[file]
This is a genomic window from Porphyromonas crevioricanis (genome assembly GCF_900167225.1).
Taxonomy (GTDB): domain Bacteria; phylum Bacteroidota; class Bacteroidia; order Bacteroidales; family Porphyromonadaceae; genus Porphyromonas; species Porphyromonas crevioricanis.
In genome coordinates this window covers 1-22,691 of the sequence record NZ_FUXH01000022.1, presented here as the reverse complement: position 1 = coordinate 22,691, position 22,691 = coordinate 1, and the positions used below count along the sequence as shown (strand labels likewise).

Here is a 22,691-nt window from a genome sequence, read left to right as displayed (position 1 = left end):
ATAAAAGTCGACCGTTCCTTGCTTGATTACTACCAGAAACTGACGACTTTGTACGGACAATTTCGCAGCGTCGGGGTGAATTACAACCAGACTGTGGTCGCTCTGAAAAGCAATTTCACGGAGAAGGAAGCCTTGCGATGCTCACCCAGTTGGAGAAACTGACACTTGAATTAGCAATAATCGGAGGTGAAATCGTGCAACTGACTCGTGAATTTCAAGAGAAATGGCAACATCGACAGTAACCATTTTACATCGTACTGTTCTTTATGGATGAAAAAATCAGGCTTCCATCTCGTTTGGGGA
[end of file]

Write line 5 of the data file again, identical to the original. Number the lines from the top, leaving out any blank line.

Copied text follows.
ATAAAAGTCGACCGTTCCTTGCTTGATTACTACCAGAAACTGACGACTTTGTACGGACAATTTCGCAGCGTCGGGGTGAATTACAACCAGACTGTGGTCGCTCTGAAAAGCAATTTCACGGAGAAGGAAGCCTTGCGATGCTCACCCAGTTGGAGAAACTGACACTTGAATTAGCAATAATCGGAGGTGAAATCGTGCAACTGACTCGTGAATTTCAAGAGAAATGGCAACATCGACAGTAACCATTTTACATCGTACTGTTCTTTATGGATGAAAAAATCAGGCTTCCATCTCGTTTGGGGA